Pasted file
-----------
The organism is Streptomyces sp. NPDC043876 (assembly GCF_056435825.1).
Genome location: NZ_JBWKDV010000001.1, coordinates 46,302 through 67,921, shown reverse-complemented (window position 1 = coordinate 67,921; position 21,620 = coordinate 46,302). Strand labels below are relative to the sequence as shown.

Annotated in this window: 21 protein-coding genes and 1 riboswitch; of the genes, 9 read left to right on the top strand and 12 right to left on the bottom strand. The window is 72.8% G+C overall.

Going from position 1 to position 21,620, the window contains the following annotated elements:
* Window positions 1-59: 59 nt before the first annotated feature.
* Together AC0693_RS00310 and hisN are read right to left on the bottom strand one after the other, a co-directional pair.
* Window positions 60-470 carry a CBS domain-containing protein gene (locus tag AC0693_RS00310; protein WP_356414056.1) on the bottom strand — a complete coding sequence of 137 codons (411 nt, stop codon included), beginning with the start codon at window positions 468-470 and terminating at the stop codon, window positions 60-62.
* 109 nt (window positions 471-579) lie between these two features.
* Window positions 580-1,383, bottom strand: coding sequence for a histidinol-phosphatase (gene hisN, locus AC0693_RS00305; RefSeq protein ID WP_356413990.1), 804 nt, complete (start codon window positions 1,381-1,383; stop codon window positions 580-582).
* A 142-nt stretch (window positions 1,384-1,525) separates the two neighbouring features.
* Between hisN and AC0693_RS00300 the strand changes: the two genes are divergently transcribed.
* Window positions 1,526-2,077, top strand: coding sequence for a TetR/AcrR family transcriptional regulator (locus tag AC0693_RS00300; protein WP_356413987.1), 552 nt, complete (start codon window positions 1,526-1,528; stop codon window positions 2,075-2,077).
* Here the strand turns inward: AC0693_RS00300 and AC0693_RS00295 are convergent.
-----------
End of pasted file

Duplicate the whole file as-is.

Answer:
The organism is Streptomyces sp. NPDC043876 (assembly GCF_056435825.1).
Genome location: NZ_JBWKDV010000001.1, coordinates 46,302 through 67,921, shown reverse-complemented (window position 1 = coordinate 67,921; position 21,620 = coordinate 46,302). Strand labels below are relative to the sequence as shown.

Annotated in this window: 21 protein-coding genes and 1 riboswitch; of the genes, 9 read left to right on the top strand and 12 right to left on the bottom strand. The window is 72.8% G+C overall.

Going from position 1 to position 21,620, the window contains the following annotated elements:
* Window positions 1-59: 59 nt before the first annotated feature.
* Together AC0693_RS00310 and hisN are read right to left on the bottom strand one after the other, a co-directional pair.
* Window positions 60-470 carry a CBS domain-containing protein gene (locus tag AC0693_RS00310; protein WP_356414056.1) on the bottom strand — a complete coding sequence of 137 codons (411 nt, stop codon included), beginning with the start codon at window positions 468-470 and terminating at the stop codon, window positions 60-62.
* 109 nt (window positions 471-579) lie between these two features.
* Window positions 580-1,383, bottom strand: coding sequence for a histidinol-phosphatase (gene hisN, locus AC0693_RS00305; RefSeq protein ID WP_356413990.1), 804 nt, complete (start codon window positions 1,381-1,383; stop codon window positions 580-582).
* A 142-nt stretch (window positions 1,384-1,525) separates the two neighbouring features.
* Between hisN and AC0693_RS00300 the strand changes: the two genes are divergently transcribed.
* Window positions 1,526-2,077, top strand: coding sequence for a TetR/AcrR family transcriptional regulator (locus tag AC0693_RS00300; protein WP_356413987.1), 552 nt, complete (start codon window positions 1,526-1,528; stop codon window positions 2,075-2,077).
* Here the strand turns inward: AC0693_RS00300 and AC0693_RS00295 are convergent.